BatesLine ballot card: 2012 Oklahoma primary
For your convenience, here is a list of the candidates I've endorsed, will be voting for, or otherwise recommend in the June 26, 2012, Oklahoma Republican primary. Early voting is already underway; as this is a Federal election, early voting ("in-person absentee") will be available at the Tulsa County Election Board at 555 N. Denver Ave in Tulsa on Friday, June 22, 2012, from 8 a.m. to 6 p.m., Saturday, June 23, 2012, from 8 a.m. to 1 p.m., and Monday, June 25, 2012, from 8 a.m. to 6 p.m. (All county election boards offer early voting at those times; click this link for your county election board's location.)
As I have time, I'll add links to endorsements I've already made, brief notes about those I haven't previously written about. Here's a link to the archive of BatesLine posts about Oklahoma Election 2012.
Corporation Commissioner: Bob Anthony: A long-time advocate for the Oklahoma consumer, he's being challenged by a former OCC staffer. I've read Brooks Mitchell's attacks on Anthony, but I don't think he makes a compelling case for replacing Anthony.
1st Congressional District: John Sullivan: Strongest conservative ratings of any Oklahoma congressman, Sullivan is on the lengthy ladder to leadership on the House Energy and Commerce Committee. His opponent's interest in public policy seems fairly recent, judging by his voting record, and he's vague about substantive policy differences with Sullivan.
2nd Congressional District: George Faught: The only candidate with legislative experience, a track record of conservative leadership, and long-time residence in the district. Endorsed by major conservative groups and icons like Mike Huckabee, Phyllis Schlafly, David Barton of Wall Builders, Mike Farris, founder of the Home School Legal Defense Fund, Conservative Women for America PAC, Family Research Council Action PAC, Gun Owners of America PAC, and State Auditor Gary Jones.
Tulsa County Clerk: Cassidy Tandy: Tandy understands the need to bring the County Clerk's office into the 21st Century by making public records publicly available and easily accessible online. Currently senior appraiser in the County Assessor's office, Tandy would, as County Clerk, join her current boss Ken Yazel on the County Budget Board as an advocate for budget transparency. One of her opponents, the current deputy, seems satisfied with a public records system that requires monthly fees and the permission of the county commission for full online access. A third candidate, Dean Martin, doesn't speak to the County Clerk's duties in his campaign material.
Senate 39: Kevin McDugle: McDugle has been endorsed by national and state conservative organizations, including the Family Research Council Action PAC and Americans for Tax Reform. I appreciate incumbent Brian Crain's support for the personhood act this year, but last year he had the least conservative voting record of any Republican in the State Senate, according to the Oklahoma Constitution's ratng. I found Crain's mailer touting his support for local decision-making ironic, in light of his past sponsorship of legislation to override local control of the zoning process.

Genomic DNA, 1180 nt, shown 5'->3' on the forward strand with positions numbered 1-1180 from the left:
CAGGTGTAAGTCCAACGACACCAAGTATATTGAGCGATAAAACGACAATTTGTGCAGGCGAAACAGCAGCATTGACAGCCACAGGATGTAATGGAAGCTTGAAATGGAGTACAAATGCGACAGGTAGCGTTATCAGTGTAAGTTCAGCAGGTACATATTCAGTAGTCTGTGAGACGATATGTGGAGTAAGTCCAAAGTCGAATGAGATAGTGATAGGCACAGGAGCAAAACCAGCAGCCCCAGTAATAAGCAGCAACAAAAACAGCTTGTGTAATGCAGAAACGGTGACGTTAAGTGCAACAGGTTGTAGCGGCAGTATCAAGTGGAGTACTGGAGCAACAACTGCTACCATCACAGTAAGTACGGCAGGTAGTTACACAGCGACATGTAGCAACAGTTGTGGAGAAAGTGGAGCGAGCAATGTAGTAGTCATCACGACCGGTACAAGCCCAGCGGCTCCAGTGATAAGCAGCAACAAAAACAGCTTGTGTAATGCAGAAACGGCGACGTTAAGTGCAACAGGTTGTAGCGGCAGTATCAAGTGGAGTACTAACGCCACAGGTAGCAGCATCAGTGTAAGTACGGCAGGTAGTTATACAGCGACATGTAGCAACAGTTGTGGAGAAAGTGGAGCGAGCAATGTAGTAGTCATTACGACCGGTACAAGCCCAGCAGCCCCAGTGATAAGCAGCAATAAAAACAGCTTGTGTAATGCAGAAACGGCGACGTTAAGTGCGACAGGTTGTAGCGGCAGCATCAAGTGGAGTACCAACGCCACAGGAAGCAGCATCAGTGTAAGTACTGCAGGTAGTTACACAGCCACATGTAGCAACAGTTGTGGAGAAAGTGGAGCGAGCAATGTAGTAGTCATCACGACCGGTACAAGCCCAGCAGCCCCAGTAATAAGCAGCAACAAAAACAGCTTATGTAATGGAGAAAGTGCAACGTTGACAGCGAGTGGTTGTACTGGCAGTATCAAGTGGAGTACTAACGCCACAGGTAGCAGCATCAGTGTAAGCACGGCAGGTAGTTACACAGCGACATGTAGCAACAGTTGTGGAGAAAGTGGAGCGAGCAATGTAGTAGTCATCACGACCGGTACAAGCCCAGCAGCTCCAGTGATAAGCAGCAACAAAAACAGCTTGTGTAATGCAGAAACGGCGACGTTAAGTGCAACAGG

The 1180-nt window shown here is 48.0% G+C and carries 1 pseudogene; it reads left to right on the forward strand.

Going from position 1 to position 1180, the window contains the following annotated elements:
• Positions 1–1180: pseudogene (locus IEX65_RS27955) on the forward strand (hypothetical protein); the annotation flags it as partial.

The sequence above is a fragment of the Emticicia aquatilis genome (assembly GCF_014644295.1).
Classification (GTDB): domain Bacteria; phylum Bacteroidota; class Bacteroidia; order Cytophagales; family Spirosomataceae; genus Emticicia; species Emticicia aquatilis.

Senate 41: Paul Blair: Blair has also been endorsed by the Family Research Council Action PAC. His opponent, incumbent Clark Jolley, was chairman of the Senate redistricting effort and is therefore responsible for the ugliest gerrymander I have ever seen. The map chops up central Tulsa to be represented by suburban-dominated districts.
McDugle and Blair have been under heavy attack from an independent expenditure group called Coalition for Oklahoma's Future. Funders include the Chickasaw Nation, Rooney Holdings Inc, Flintco LLC, Williams Co, Clayton Bennett, Continental Resources, and Chesapeake Inc. Although the group has spent money on four State House races, the bulk of their resources has gone into these two Senate races.
House 23: Jason Carini: The Carini family has been a part of our church family for many years, and we've seen firsthand the deep roots of Jason Carini's conservative principles, Christian faith, and interest in public policy. Jason has years of grassroots conservative involvement and a successful small business, a solid foundation to be the kind of conservative leader Oklahoma needs now and for many years to come. And Jason is a new dad -- his first child arrived Thursday.
House 70: Shane Saunders: Shane's hands-on experience with the legislative process, his personal involvement with the oil and gas industry, his sharp mind, his devotion to his Christian faith and his family, and his affable nature will all be valuable assets not only to the citizens of House District 70, but to the majority Republican caucus and to the State of Oklahoma. Shane's also a new dad, married with a one-year-old daughter.
House 71: Katie Henke: Henke was the GOP nominee in the April special election that ended in a virtual tie after a barrage of mendacious attacks against her. Henke, a school teacher, faces one of her special election primary opponents, perennial candidate Evelyn Rogers. Winner will face Democrat Dan Arthrell in November, and Henke is undoubtedly the best prepared to win that race.
Tulsa Charter Amendment: No. Supposedly a housekeeping amendment to clean up the sloppy mess that Tulsa voters approved last year, it fails to align Tulsa's filing period with Oklahoma's. Read it here. The city's chaotic election calendar needs some careful study and restructuring, not the carefree tinkering that we've seen over the last three years.
Disclosure: I do computer data processing work for the Sullivan, Saunders, and Henke campaigns.
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